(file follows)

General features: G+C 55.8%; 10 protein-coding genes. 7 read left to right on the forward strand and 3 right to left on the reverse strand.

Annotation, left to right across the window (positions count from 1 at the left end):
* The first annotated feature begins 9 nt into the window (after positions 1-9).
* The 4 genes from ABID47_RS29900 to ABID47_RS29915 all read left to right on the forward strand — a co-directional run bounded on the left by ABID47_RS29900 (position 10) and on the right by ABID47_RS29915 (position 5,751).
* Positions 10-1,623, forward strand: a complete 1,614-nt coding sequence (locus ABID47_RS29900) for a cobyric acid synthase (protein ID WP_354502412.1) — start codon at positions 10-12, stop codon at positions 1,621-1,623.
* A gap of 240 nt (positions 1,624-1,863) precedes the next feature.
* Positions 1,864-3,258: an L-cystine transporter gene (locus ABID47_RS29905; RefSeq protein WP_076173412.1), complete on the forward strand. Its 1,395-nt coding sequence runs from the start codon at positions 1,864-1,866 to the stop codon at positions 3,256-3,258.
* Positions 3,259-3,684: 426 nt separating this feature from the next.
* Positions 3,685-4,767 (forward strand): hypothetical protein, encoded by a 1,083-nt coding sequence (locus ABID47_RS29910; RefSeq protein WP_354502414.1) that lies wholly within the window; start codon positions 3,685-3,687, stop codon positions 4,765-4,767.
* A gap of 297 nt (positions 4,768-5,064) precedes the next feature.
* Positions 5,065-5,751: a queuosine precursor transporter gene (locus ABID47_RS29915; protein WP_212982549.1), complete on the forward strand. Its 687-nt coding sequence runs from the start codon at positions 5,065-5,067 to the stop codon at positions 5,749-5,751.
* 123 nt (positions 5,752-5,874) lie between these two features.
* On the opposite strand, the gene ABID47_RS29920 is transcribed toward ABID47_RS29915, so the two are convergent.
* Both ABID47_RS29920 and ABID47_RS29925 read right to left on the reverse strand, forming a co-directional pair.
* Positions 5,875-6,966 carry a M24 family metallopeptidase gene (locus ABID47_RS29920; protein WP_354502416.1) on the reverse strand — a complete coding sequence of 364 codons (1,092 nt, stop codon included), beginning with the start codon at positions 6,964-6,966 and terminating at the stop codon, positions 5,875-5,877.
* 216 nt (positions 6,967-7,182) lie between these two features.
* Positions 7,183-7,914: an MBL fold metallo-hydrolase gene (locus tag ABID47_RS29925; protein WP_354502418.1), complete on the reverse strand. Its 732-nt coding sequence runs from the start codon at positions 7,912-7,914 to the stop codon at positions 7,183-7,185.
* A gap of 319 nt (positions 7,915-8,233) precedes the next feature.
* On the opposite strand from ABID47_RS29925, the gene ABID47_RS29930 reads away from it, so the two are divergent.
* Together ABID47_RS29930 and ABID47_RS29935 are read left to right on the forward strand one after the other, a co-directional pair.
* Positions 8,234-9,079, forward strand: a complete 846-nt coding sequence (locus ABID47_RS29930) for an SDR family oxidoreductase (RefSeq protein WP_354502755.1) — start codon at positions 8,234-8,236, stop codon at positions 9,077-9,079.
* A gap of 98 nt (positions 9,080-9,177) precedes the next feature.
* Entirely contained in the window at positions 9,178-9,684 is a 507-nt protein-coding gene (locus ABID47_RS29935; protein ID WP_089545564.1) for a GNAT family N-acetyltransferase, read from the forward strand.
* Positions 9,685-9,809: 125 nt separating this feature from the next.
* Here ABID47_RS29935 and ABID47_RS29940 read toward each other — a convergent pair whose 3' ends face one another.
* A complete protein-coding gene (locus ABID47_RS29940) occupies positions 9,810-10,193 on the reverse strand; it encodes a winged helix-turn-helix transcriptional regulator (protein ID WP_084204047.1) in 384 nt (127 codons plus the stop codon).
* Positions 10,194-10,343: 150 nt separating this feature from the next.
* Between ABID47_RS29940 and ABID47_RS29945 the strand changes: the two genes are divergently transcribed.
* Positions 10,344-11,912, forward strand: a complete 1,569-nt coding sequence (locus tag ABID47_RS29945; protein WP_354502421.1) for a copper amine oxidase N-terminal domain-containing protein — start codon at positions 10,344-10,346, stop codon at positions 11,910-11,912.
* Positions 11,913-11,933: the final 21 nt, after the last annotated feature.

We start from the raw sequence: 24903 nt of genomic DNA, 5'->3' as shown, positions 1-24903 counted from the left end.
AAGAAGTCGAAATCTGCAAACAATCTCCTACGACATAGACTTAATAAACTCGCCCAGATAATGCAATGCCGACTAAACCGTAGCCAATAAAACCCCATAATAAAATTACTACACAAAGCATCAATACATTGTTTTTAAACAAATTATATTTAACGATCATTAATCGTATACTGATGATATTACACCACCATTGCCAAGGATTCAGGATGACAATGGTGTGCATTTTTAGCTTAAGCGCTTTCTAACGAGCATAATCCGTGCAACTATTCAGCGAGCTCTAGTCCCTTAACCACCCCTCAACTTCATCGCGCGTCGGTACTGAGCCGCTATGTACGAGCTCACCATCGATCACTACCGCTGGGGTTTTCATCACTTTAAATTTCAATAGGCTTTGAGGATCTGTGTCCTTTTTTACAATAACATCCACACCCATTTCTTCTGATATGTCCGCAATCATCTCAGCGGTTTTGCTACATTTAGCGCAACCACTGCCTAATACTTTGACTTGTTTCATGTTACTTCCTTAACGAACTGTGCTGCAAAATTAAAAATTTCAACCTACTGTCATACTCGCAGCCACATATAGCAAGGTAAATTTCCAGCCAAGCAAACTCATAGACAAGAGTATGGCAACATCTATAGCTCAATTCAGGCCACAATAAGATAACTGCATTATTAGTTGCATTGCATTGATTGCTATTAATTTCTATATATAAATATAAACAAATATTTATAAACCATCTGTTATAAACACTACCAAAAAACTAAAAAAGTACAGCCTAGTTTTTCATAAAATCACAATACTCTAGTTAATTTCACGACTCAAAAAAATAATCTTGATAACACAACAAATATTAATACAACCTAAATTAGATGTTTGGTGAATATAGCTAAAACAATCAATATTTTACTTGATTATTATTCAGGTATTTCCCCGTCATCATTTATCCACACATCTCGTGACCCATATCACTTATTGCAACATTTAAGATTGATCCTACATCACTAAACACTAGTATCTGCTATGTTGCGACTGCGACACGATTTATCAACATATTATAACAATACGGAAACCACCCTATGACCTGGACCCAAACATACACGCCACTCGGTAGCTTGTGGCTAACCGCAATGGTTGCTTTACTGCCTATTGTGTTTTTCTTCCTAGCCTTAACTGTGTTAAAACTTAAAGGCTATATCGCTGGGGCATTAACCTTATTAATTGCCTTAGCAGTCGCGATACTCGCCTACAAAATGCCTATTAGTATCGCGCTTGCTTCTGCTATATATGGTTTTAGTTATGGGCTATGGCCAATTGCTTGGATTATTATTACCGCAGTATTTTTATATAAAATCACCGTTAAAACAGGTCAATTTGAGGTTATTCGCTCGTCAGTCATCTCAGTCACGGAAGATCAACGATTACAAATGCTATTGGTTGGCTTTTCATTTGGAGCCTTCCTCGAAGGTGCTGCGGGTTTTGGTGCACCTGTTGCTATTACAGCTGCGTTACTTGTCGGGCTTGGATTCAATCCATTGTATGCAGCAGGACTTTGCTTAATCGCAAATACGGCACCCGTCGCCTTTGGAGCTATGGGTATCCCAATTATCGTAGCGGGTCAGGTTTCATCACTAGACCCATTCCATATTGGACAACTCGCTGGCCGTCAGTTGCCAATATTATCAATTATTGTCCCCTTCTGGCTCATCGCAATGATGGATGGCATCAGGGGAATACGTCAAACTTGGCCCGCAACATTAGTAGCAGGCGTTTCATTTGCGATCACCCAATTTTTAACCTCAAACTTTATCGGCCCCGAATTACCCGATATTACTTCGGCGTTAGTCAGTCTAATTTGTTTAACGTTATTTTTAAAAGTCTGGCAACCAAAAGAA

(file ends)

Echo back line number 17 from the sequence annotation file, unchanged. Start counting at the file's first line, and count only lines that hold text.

* Positions 7,183-7,914: an MBL fold metallo-hydrolase gene (locus tag ABID47_RS29925; protein WP_354502418.1), complete on the reverse strand. Its 732-nt coding sequence runs from the start codon at positions 7,912-7,914 to the stop codon at positions 7,183-7,185.